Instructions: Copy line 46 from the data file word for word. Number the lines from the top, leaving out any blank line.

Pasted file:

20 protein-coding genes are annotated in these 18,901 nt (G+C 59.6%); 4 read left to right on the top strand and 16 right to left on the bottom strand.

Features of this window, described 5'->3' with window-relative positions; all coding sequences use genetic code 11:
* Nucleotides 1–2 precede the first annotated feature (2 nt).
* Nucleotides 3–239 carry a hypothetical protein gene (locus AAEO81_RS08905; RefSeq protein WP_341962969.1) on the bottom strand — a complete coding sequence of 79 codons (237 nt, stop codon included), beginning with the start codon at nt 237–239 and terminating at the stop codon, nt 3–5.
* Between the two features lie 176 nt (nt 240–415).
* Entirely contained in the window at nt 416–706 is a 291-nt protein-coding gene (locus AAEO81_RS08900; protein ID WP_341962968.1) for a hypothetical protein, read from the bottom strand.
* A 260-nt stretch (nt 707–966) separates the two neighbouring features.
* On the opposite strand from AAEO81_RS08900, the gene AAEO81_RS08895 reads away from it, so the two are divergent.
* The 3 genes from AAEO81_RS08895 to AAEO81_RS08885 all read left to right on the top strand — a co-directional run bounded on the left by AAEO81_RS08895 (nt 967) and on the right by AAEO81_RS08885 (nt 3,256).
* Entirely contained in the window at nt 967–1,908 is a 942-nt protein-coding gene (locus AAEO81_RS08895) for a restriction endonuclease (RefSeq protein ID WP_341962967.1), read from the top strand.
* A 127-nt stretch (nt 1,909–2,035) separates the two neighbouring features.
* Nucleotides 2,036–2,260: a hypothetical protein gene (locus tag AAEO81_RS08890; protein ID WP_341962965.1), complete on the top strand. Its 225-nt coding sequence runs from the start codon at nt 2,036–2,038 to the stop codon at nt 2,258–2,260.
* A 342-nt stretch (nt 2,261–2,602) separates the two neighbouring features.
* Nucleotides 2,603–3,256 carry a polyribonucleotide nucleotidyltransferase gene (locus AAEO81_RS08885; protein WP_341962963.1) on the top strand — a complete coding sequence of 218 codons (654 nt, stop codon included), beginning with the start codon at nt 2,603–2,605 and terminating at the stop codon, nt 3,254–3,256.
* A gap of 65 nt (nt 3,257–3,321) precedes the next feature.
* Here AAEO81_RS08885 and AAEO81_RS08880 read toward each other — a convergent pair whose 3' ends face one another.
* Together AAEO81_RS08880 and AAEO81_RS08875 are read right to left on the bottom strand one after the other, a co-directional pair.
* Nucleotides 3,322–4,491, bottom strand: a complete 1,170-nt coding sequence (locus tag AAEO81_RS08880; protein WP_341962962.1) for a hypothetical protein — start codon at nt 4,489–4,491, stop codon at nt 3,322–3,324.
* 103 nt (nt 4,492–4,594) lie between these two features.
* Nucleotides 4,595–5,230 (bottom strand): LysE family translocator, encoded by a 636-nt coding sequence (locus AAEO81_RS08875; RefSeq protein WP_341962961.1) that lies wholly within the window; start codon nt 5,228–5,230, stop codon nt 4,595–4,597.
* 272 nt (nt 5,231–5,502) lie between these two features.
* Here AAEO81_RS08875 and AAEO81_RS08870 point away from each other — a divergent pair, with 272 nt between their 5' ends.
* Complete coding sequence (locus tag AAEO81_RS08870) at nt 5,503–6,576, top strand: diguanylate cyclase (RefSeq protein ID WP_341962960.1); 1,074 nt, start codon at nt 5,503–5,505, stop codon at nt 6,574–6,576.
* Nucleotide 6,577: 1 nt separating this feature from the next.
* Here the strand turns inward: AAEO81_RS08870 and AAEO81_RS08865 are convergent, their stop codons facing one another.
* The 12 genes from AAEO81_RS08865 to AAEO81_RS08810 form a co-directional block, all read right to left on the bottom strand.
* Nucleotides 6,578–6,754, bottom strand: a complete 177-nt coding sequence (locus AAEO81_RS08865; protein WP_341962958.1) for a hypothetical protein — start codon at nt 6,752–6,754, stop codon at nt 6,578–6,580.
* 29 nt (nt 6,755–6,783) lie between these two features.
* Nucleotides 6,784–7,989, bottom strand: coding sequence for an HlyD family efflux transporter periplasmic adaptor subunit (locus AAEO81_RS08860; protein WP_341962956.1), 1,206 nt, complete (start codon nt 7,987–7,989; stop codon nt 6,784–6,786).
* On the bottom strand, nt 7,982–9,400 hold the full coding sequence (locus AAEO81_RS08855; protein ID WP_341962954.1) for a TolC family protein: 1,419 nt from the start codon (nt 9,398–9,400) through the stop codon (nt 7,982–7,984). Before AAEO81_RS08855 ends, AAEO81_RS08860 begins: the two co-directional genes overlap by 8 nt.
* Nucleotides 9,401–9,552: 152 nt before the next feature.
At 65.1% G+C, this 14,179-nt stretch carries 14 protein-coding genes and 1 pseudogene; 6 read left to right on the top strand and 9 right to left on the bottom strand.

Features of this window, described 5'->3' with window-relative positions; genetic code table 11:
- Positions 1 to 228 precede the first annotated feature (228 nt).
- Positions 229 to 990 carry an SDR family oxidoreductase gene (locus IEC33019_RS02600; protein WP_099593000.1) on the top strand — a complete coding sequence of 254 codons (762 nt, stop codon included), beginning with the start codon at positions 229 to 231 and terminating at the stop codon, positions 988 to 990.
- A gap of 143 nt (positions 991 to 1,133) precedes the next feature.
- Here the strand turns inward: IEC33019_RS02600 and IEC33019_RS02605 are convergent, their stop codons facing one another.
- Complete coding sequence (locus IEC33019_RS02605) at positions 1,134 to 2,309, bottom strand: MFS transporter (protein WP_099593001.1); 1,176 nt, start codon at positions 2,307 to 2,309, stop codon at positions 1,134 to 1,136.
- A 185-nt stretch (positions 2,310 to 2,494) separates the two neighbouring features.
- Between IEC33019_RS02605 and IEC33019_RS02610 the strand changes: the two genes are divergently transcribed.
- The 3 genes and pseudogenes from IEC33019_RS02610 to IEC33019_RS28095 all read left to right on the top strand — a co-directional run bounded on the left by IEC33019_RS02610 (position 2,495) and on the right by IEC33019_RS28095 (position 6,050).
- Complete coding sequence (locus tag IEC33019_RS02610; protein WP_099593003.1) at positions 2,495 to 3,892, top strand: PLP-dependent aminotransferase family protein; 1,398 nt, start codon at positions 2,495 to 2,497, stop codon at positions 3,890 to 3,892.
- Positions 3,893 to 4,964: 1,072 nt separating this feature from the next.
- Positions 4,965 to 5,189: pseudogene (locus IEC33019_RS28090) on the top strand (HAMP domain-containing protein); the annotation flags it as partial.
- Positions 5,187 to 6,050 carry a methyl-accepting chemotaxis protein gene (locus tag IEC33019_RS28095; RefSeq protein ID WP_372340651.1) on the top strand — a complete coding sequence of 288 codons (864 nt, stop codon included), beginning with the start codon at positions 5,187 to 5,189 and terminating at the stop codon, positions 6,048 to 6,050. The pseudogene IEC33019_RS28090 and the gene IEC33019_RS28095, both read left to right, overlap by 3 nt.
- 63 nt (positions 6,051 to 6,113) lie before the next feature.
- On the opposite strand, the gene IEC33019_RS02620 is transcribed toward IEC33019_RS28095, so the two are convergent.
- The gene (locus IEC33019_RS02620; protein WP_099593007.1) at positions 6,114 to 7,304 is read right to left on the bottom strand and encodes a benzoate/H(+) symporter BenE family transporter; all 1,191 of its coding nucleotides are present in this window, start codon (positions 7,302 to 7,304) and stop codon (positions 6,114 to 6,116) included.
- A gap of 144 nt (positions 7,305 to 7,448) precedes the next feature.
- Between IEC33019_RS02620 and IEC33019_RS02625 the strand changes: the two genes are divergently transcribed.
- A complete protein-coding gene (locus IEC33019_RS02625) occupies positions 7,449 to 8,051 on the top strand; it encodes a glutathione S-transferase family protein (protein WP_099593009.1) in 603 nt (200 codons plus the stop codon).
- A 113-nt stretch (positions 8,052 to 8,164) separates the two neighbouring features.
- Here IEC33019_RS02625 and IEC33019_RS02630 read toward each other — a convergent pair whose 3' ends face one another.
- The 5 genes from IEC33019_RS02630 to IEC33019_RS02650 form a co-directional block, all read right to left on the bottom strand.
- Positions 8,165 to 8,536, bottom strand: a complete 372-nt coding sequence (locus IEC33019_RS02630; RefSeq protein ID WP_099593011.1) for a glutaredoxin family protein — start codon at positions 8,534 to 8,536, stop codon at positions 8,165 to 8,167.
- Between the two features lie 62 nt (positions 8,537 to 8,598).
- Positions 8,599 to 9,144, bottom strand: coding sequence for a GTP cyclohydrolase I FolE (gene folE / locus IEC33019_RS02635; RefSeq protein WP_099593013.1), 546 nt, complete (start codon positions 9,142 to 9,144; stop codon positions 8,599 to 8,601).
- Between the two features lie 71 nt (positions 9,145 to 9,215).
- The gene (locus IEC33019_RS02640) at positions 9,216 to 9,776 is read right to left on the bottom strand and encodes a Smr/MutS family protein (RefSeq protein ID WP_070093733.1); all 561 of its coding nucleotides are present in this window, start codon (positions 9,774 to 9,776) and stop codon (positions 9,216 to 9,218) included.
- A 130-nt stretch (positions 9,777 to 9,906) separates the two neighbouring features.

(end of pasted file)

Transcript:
- 63 nt (positions 6,051 to 6,113) lie before the next feature.